Now, I like initiatory far more than the endowment. I have had many more spiritual experiences with initiatory. But one day I was doing the endowment proxy work for a woman who lived in the 1400's. I felt her spirit next to me the whole time-it was cool and weird. It wasn't until the last covenant, the covenant of consecration, that I felt anything special from her end-but after that covenant I felt a joy, an overwhelming acceptance, and an incredible manifestation of the Spirit of the Lord. The joy of this spirit in accepting to build up the kingdom of God makes sense. The joy just-I can't even describe it, but I think that is the covenant that has the most meaning for those in the spirit world and those on the earth. Of course, they are ready and willing to build up the Kingdom of God-they can't wait for the millenium.

My only criticism about the temple is temple preparation. I think better and more detailed preparation is necessary.

But of course, all the resources for such are already at our disposal. The problem is, I would wager, most of the membership would not bother to dig deeper and expect their leaders or teachers to do it for them. As a church we are ready to be spoon fed instead of truly studying and asking hard questions. But how often to members come prepared to discuss the subject matter in Sunday School? Have they read the assignment or are they waiting for their dose of warm fuzzy milk food? I guess the leadership doesn't think they can print a more detailed and thoughtful preparation than the current temple prep because most members are not even ready to put in the time to prepare themselves for normal sunday meetings.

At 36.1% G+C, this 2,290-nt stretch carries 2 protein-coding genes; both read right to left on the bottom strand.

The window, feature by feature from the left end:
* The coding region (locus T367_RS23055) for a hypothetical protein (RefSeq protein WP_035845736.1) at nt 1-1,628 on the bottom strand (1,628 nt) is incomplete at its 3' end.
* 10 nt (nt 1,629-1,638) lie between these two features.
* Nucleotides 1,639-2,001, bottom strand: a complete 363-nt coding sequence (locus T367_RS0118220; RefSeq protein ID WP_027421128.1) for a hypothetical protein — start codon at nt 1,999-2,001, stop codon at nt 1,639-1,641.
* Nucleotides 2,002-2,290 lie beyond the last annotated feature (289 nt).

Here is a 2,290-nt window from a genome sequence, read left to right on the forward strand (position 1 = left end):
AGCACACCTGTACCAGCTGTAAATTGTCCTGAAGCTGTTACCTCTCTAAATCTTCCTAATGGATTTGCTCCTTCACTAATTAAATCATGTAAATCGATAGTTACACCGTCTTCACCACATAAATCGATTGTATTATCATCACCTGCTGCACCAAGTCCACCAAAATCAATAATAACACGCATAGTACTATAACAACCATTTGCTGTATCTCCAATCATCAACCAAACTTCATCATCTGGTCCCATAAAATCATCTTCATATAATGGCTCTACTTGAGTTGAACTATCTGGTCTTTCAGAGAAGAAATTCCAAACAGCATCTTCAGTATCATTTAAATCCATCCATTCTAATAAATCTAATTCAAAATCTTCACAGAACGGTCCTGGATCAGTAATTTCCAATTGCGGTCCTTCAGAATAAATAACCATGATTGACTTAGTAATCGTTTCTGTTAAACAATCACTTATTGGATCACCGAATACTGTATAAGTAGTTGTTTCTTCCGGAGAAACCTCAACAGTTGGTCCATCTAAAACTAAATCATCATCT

How can you give them the meat if they refuse their bottle of milk?

Well, I'm one of those who loved their endowment (but more than the endowment, I loved initiatory) and didn't have a problem with the temple at all. But, before I took out my endowments, I already possessed a fairly good understanding of temples and ancient mysteries (thanks to Nibley and my Dad. I thought the temple prep pamphlet was pretty lame though). I knew all about the masonic connection and all the other "suprises" that bother many members.

For me, the connection with ancient temples (Pagan and Jewish) makes sense. In fact, the temple is a main reason I mantain my membership in the church. Without the temple whats the point of Mormonism?

Temples were always places for true seekers of spiritual wisdom. Now the argument could be made that the cathedral in a Catholic church is their temple-rife with symbolism, ritual, and mystery. Their temple is on the "outside" for all to see-tourists, unbelievers, and faithful. Better, right? No secrets. But does that make it a better learning experience because everyone can traipse up to the nave and gawk at the crucified Christ?